Thursday, May 25, 2017


Sessions' first proposed budget: A crackdown on immigration and violent crime

By Joseph Tanfani

Los Angeles Times
May 23, 2017

In the first budget proposal under President Trump and Atty. Gen. Jeff Sessions, the Justice Department is seeking hundreds of millions in new funding to pay for an immigration crackdown on the border and a surge in resources to fight violent crime.

Like the Department of Homeland Security budget, which includes billions for expanded immigration detention, more border agents and technology to catch those crossing the border illegally, the Justice Department budget is a reflection of the new get-tough policies promised by Sessions. The budget asks for another 300 federal prosecutors – 230 to focus on violent criminals and gangs, and another 70 to concentrate on filing criminal charges on those crossing the border illegally.

The shift in the spending priorities are in line with other policy changes ordered by Sessions, including a renewed focus on seeking stiff mandatory minimum sentences for drugs and other crimes.

The $27.7-billion budget seeks 450 new attorneys and support workers for the immigration courts, which are now clogged with a backlog of 560,000 cases. There would also be another $50 million for increased immigration detention, plus 40 new U.S. marshal jobs to help take care of the expected increase in immigrants heading to federal court.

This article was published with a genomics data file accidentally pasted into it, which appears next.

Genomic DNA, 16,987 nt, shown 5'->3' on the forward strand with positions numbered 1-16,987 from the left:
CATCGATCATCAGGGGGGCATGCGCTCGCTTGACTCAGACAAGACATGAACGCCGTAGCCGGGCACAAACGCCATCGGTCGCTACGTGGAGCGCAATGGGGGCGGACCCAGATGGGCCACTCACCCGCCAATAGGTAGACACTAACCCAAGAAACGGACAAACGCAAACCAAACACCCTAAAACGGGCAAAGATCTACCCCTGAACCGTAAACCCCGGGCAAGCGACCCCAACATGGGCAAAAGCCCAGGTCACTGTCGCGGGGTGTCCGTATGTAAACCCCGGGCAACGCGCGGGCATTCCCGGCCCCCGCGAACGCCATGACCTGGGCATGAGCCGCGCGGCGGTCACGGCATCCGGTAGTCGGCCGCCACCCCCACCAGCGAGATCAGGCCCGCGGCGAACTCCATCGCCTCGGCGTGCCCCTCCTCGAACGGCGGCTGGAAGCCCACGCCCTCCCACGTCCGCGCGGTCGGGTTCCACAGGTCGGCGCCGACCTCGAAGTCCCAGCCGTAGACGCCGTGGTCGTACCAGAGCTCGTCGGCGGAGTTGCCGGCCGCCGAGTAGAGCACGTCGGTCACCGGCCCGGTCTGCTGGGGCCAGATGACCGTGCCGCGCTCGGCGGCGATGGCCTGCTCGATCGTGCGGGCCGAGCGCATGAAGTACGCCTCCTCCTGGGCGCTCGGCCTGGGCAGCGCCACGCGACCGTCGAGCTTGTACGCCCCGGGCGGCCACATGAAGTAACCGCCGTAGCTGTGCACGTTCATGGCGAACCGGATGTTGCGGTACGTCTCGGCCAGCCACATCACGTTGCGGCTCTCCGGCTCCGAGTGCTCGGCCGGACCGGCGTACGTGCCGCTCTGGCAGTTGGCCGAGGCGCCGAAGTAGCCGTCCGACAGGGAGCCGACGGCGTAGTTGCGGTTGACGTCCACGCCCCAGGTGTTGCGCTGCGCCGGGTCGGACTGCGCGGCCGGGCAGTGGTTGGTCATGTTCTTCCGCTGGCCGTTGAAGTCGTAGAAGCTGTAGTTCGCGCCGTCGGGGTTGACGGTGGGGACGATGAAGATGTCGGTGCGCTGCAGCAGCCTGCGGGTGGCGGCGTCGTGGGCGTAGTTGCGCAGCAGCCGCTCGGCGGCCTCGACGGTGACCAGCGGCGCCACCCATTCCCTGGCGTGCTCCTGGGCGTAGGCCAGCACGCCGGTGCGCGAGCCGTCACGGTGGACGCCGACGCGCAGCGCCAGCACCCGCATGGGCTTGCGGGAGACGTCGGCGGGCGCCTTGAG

With Trump’s immigration initiatives tied up in federal court, the budget seeks another 15 lawyers to handle that litigation, plus 12 more to help handle property acquisition needed for Trump’s promised Southwestern border wall.

Violent-crime enforcement would get another $198 million, with the largest amount, $70 million, going toward setting up more anti-violence and gang task forces. Deputy Atty. Gen. Rod J. Rosenstein said more resources are needed because of what he called an “alarming increase” in the rates of murder and other violent crimes. The department is also asking for another $40 million for more drug enforcement to combat the opioid epidemic, which he said is spreading “havoc throughout the United States.”

Sessions’ new policies should lead to an increase in prison population, so the budget contains funding to fully open a new supermax prison in Thomson, Ill., with room for 1,500 to 2,000 inmates.

The department also wants to put more resources behind the FBI’s efforts to counter cyber attacks and to figure out ways around encryption technology, along with another 50 agents to counter foreign intelligence and threats from homegrown terrorists.

EDITOR’S NOTE: If the DOJ doesn’t crack down on the manufacture and distribution of marijuana in Colorado, Washington, California and the other states that have legalized pot, legalization of this gateway drug will spread like wildfire. Then we will end up with as many stoners as the tobacco users we had when smoking was considered cool. And that will lead to a significant increase in the use of heroin and other opioids, coke, meth, designer drugs, etc.

1 comment:

Anonymous said...

I'd like to see a crackdown by DOJ. Money is money and there is no stopping it now. Stock for these companies are openly sold on the exchange. It can't be stopped.